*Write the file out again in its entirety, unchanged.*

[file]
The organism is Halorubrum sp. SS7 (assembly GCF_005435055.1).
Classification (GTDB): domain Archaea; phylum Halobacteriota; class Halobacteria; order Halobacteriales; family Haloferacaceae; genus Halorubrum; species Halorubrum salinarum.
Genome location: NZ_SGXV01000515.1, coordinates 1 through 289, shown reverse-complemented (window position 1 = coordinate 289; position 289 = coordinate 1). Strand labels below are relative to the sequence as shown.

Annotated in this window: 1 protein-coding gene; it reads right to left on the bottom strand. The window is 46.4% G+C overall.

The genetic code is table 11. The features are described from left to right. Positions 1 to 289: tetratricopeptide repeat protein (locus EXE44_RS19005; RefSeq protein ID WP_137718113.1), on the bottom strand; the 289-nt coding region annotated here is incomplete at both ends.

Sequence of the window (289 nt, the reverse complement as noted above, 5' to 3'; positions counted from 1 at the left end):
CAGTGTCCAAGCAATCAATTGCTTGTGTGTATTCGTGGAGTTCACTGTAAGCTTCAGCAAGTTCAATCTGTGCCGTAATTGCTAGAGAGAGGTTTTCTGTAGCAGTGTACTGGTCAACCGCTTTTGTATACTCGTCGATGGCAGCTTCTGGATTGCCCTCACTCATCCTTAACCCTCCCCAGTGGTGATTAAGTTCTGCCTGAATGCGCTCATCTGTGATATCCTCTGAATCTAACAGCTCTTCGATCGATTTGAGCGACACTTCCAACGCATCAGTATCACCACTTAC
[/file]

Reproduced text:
The organism is Halorubrum sp. SS7 (assembly GCF_005435055.1).
Classification (GTDB): domain Archaea; phylum Halobacteriota; class Halobacteria; order Halobacteriales; family Haloferacaceae; genus Halorubrum; species Halorubrum salinarum.
Genome location: NZ_SGXV01000515.1, coordinates 1 through 289, shown reverse-complemented (window position 1 = coordinate 289; position 289 = coordinate 1). Strand labels below are relative to the sequence as shown.

Annotated in this window: 1 protein-coding gene; it reads right to left on the bottom strand. The window is 46.4% G+C overall.

The genetic code is table 11. The features are described from left to right. Positions 1 to 289: tetratricopeptide repeat protein (locus EXE44_RS19005; RefSeq protein ID WP_137718113.1), on the bottom strand; the 289-nt coding region annotated here is incomplete at both ends.

Sequence of the window (289 nt, the reverse complement as noted above, 5' to 3'; positions counted from 1 at the left end):
CAGTGTCCAAGCAATCAATTGCTTGTGTGTATTCGTGGAGTTCACTGTAAGCTTCAGCAAGTTCAATCTGTGCCGTAATTGCTAGAGAGAGGTTTTCTGTAGCAGTGTACTGGTCAACCGCTTTTGTATACTCGTCGATGGCAGCTTCTGGATTGCCCTCACTCATCCTTAACCCTCCCCAGTGGTGATTAAGTTCTGCCTGAATGCGCTCATCTGTGATATCCTCTGAATCTAACAGCTCTTCGATCGATTTGAGCGACACTTCCAACGCATCAGTATCACCACTTAC